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Homework Help: How to find flux through certain sides of a surface with divergence theorem.

  1. Jan 7, 2012 #1
    1. The problem statement, all variables and given/known data
    Given a vector field [itex]\textbf{F}[/itex] and a composite (with this I mean cuboids, cylinders, etc. and not spheres for example) surface [itex]S[/itex], how do I calculate the flux through only some of the sides of [itex]S[/itex]? I am interested in a general way to do this, but right now I am struggling with the following:

    Let [itex]\textbf{F}=\frac{xz}{x^2+y^2} \textbf{i}+\frac{yz}{x^2+y^2}\textbf{j}+ze^{x^2+y^2}\sqrt{x^2+y^2}\textbf{k},[/itex] defined on [itex]\mathbb{R}^3[/itex]

    and [itex]E\subset\mathbb{R}^3[/itex] be the solid body given by
    [itex]\sqrt{x^2+y^2}\leq z\leq2,\ x^2+y^2\geq 1.[/itex] (This is a sort of hollow stumped cone)

    a) A part of [itex]E[/itex]'s edge is the cylinder part [itex]S_0[/itex] given by
    [itex]x^2+y^2=1, 1\leq z\leq 2[/itex]
    Show that the flux of [itex]F[/itex] inward through [itex]S_0[/itex] is [itex]-3\pi.[/itex]

    2. Relevant equations
    The divergence theorem.

    3. The attempt at a solution
    and with [itex]x=\cos{\theta}[/itex] and [itex]y=\sin{\theta}[/itex] we get
    [itex]div{\textbf{F}}=e-2z(1-\sin^2{\theta}).[/itex] Our triple integral then becomes


    And that is how far I've gotten. Assuming all of this is correct, my problem now is that this is the flux through the entire cylinder, along with its top and bottom. How to I calculate the flux through these discs, so that I can subtract them from the total flux?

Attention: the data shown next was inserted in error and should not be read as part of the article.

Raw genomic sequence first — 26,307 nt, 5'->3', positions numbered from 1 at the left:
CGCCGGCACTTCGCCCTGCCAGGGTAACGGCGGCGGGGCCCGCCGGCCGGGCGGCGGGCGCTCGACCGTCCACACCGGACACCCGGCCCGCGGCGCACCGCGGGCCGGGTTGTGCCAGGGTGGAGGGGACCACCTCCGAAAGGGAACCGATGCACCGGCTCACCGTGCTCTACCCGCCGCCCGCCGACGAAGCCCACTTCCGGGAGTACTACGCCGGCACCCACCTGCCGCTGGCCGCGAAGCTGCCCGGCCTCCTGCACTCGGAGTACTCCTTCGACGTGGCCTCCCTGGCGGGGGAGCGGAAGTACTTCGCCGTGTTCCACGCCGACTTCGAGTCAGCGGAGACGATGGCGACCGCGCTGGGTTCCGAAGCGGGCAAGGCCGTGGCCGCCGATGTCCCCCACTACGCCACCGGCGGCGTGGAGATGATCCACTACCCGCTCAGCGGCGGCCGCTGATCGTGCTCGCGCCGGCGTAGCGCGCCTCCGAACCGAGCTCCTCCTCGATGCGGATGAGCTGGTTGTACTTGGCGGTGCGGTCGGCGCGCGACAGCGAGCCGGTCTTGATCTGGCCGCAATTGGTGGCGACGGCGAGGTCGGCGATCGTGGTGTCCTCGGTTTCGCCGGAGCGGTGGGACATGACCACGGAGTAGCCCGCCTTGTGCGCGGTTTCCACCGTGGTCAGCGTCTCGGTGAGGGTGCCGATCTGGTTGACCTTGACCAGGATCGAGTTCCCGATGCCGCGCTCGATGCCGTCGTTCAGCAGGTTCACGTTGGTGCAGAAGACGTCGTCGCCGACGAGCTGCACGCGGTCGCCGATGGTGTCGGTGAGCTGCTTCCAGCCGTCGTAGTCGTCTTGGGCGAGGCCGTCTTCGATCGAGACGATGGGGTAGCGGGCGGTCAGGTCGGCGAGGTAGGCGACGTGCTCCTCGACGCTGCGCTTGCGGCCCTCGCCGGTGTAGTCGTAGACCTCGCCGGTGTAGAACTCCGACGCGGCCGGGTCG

Thanks in advance.

  2. jcsd
  3. Jan 7, 2012 #2


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    I didn't check all your work, but the limits on your last integral for r aren't correct. r doesn't go from 0 to 1; it goes from 1 to 2.

    The way you calculate flux through a surface S is to parameterize it:
    ##\vec R(u,v) = \langle x(u,v),y(u,v),z(u,v)\rangle##. Then you use the formula for a flux integral$$
    \iint_S \vec F\cdot d\vec S = \pm\iint_{(u,v)}\vec F(u,v)\cdot \vec R_u\times
    \vec R_v\, dudv$$ where the ##\pm## sign is chosen so that the direction of ##\pm\vec R_u\times\vec R_v## agrees with the orientation. In your problem, for the cylinder part you might use the parameterization$$
    \vec R(\theta,z)=\langle \cos\theta,\sin\theta,z\rangle$$to get started. Then you have two more surfaces to work similarly with their appropriate parameterizations.
    Last edited: Jan 7, 2012
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